OSHA Gets Into the Act on Ebola

by Adele Lois Abrams on Nov. 09, 2014

Employment Occupational Safety & Health Employment Health Care 

Summary: Ebola outbreaks remain in the news on a daily basis. Now OSHA has issued guidance on addressing Ebola issues in the workplace. Employers can be held responsible and fined for failing to satisfy their general duty to mitigate workplace safety and health hazards.

    For the past few months, the lead story in every radio newscast and on line report has involved the potential threat from the Ebola virus in the United States. At this writing, multiple states have both foreign visitors and residents who either traveled or worked in West Africa, or who had “close personal contact” with such persons, in quarantine at hospitals or in “self-isolation” in their homes. Two American health care workers contracted Ebola while treating a visitor who later died; both of them were able to recover. The federal government has been urged to take greater steps to prevent the spread from foreign travelers and health care workers, and New Jersey and New York announced more stringent quarantine plans, then rescinded them.

 

    While the risk to most Americans living and working in the U.S. is likely to be low, Ebola will not be leaving the headlines anytime soon. Meanwhile, the Occupational Safety & Health Administration (OSHA) has gotten into the act and provided information to employers on management of Ebola threats in the workplace. Failure to follow OSHA’s recommended protective actions could lead to sanctions (citations and civil penalties) under the agency’s “General Duty Clause,” Section 5(a)(1) of the OSH Act, which requires employers to keep workplaces free from “recognized hazards” that could cause death or serious bodily harm, as well as other standards discussed below.  

       

    Ebola is a hemorrhagic fever caused by a virus, and transmitted by contact with blood, sweat, semen, vomit, diarrhea and other bodily fluids, and the virus can live on surfaces for a period of time. It is fatal in 50-90 percent of cases, although some novel treatments used on the infected American nurses proved effective.

 

    While most workplaces outside of the health care setting are not at especially high risk for individuals with Ebola, employers should still be aware of safe work practices. It is not uncommon for first aid to be provided to injured workers at worksites and if such a worker were to carry Ebola, it could readily be transmitted if proper precautions are not followed. Although few workers would be expected to have traveled recently to West Africa, they could have close personal contact with those in the health care community or emergency responders who transport or treat such individuals, or could have traveled in proximity to those infected on planes, trains, buses or subways, or used improperly cleaned utensils in restaurants.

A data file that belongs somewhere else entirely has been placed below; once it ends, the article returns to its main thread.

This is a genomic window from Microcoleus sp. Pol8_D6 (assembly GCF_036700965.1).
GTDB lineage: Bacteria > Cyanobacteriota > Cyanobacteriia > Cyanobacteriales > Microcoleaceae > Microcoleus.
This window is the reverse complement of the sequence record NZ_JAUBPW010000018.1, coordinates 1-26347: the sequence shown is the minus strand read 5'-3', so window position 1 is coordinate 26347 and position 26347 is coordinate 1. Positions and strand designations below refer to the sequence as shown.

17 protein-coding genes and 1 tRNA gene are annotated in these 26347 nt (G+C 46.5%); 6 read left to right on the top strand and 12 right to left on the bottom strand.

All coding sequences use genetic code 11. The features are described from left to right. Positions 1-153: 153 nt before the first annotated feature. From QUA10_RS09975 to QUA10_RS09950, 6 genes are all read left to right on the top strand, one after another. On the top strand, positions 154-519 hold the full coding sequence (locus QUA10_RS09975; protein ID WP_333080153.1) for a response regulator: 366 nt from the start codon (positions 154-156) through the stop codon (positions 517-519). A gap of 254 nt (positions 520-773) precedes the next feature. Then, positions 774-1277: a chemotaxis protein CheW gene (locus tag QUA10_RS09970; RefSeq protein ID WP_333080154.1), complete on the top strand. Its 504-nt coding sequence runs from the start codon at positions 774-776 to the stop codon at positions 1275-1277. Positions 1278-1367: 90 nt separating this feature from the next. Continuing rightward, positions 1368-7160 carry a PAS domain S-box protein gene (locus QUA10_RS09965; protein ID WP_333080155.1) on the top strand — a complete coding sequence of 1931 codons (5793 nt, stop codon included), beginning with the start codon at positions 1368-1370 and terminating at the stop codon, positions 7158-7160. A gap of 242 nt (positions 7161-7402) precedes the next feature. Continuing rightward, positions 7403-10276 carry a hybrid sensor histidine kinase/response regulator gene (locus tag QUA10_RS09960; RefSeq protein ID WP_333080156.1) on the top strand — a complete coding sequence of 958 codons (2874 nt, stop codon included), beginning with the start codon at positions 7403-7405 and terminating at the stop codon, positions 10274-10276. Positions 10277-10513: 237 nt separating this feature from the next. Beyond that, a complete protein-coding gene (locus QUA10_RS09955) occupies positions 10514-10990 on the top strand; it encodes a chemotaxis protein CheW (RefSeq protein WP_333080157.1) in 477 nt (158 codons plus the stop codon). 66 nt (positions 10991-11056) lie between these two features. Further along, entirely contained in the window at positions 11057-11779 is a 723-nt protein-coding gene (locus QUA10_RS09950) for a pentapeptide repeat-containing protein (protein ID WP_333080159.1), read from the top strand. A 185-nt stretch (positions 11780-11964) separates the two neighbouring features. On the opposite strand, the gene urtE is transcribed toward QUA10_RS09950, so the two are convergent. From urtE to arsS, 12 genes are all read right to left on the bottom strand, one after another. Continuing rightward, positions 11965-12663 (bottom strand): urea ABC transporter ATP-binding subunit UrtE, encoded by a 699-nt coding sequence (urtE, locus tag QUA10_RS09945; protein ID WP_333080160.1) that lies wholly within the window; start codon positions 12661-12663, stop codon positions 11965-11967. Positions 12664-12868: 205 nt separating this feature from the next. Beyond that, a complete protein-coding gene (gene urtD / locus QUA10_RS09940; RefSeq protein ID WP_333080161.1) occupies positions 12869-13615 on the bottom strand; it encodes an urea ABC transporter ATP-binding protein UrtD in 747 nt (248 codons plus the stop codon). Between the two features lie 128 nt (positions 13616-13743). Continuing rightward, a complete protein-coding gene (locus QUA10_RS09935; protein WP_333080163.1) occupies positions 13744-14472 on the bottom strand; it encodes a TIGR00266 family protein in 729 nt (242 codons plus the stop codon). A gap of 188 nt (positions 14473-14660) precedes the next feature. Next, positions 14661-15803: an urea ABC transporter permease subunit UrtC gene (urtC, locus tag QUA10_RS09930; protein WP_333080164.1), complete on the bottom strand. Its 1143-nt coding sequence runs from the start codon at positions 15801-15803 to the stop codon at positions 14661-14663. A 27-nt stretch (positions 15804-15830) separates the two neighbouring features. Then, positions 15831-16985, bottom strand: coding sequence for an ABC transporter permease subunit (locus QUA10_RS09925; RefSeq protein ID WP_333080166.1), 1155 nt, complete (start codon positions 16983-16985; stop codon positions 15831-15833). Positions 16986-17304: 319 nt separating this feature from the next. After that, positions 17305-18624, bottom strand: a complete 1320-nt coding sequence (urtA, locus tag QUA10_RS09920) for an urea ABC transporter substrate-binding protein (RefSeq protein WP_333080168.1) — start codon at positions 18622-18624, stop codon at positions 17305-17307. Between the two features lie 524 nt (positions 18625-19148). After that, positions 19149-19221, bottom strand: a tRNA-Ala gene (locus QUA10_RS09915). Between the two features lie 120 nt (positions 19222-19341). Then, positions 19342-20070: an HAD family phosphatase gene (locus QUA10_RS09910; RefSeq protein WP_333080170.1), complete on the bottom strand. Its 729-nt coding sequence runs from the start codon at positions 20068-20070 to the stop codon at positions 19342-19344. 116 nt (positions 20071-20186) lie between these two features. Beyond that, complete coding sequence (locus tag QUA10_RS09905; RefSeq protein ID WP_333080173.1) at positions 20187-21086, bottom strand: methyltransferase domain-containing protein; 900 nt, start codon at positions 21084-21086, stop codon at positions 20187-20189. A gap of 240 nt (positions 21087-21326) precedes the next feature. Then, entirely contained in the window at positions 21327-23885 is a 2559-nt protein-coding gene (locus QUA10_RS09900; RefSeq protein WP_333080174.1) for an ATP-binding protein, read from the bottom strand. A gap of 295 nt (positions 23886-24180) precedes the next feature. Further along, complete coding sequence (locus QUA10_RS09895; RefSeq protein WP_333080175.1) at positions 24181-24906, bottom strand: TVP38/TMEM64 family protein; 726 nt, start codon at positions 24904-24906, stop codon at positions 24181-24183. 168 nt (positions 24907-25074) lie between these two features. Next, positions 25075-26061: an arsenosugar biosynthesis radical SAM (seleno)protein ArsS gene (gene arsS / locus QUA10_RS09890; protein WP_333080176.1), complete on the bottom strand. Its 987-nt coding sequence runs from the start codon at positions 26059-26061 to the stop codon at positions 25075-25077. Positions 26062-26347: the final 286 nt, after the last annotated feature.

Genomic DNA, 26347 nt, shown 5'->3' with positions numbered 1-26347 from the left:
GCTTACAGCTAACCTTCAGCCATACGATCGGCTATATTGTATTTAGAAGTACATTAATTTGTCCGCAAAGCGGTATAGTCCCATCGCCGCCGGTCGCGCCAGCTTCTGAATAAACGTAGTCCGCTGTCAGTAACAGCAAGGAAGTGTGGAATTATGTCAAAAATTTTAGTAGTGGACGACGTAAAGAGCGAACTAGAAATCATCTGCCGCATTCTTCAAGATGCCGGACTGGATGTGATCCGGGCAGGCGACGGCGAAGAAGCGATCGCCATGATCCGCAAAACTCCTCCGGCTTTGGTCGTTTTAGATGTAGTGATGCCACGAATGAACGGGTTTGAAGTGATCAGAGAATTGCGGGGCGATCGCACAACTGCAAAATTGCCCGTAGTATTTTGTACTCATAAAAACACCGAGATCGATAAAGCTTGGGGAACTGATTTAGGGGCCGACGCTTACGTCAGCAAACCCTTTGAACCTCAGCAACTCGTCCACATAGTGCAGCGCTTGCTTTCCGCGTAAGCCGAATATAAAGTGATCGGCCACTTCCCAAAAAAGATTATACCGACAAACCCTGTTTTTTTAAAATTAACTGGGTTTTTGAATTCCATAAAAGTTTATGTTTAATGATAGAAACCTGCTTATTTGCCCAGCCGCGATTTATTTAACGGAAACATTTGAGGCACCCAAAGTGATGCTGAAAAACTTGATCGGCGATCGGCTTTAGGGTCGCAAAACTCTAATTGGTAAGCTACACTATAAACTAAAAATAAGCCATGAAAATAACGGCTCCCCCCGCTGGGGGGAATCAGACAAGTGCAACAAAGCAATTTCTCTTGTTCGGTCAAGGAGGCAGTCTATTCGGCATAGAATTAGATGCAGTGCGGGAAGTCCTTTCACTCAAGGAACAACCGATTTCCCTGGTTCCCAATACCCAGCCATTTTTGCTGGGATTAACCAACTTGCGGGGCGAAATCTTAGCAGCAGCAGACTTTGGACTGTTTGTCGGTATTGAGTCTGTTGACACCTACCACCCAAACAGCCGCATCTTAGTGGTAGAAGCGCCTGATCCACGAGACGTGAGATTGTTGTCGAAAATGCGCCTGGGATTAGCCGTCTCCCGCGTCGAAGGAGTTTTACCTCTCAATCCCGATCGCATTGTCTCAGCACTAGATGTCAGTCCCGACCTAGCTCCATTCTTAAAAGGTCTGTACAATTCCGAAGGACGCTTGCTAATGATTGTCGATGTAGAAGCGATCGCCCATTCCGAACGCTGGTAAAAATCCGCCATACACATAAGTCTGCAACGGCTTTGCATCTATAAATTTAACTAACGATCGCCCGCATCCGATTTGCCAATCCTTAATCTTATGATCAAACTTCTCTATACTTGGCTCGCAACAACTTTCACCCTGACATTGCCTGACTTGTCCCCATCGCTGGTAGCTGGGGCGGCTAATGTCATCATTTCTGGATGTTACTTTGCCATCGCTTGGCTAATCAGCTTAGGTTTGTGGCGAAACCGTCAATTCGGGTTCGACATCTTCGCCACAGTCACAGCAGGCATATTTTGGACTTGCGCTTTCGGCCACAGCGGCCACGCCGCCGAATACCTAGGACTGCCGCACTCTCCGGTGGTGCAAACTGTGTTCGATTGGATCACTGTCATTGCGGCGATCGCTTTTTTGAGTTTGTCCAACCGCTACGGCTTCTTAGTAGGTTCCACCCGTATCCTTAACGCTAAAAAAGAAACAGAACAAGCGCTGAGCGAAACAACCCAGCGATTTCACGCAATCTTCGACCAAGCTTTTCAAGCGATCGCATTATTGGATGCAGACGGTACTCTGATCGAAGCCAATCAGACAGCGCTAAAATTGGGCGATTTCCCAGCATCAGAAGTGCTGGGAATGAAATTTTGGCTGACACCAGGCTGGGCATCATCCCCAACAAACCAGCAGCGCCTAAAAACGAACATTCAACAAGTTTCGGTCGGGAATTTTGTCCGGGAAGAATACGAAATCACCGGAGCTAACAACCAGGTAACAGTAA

OSHA now has a webpage on the Ebola issue, and points to the need for hazard recognition. While Ebola is not generally spread through casual contact, symptoms can appear abruptly, within 2-21 days after exposure to the virus. Therefore, supervisors should be familiar with the symptoms and be prepared to take action by isolating workers and notifying authorities if someone has a high fever or other symptoms consistent with Ebola. OSHA’s Bloodborne Pathogens (BBP) standard (29 CFR 1910.1030) covers exposure to Ebola as well as other communicable diseases.

Anyone in the workplace who is designated to provide first aid or medical treatment should be trained on the BBP “universal precautions” and the proper BBP protectiveequipment should be available at the worksite. Employers can also be cited under OSHA’s Respiratory Protection standard (1910.134) and the Personal Protective Equipment standard (1910.132) if they fail to have proper PPE on site and neglect to do a written PPE hazard assessment. Of course, any chemicals (e.g., bleach) that are used in cleaning up potentially infected waste are subject to the requirements of OSHA’s Hazard Communication Standard (1910.1200), and workers handling them must be trained on the hazards and mandatory PPE, as indicated on the label or safety data sheet.

 

    OSHA’s guidance also focuses on control and prevention. This means that employers must follow generally accepted good infection control practices, ensure that workers dealing with infectious fluids wear gloves and wash with soap and water once they’ve removed gloves, and dispose of contaminated gloves in proper containers. Among other guidance that OSHA has issued is a guide to cleaning and decontaminating Ebola on surfaces in non-healthcare settings. Seehttps://www.osha.gov/Publications/OSHA_FS-3756.pdf

 

    Finally, OSHA expects that employers will train workers about the sources of Ebola exposure and appropriate precautions. Such training should be documented, and should cover the use of PPE, when and how it must be used, how to dispose of the equipment, and also any engineering controls or work practices that supplement the use of PPE. OSHA also stresses the worker rights aspect, and employers must educate workers about the hazards to which they are exposed.

 

    Also remember that, under Section 11(c) of the OSH Act, employers cannot take adverse action against employees who become ill with Ebola, particularly if it was contracted on the job (in which case, it becomes an OSHA “recordable” event for injury/illness log purposes). In fact, Richard Trumka, head of the AFL-CIO, recently sent a letter to President Obama and Senate leaders urging, among other actions, that the government prohibit retaliation or discipline against workers who contract Ebola or who are placed under quarantine or restriction, and maintenance of wages and benefits for such workers.

 

    See OSHA’s comprehensive Ebola topics page at: https://www.osha.gov/SLTC/ebola/index.html.

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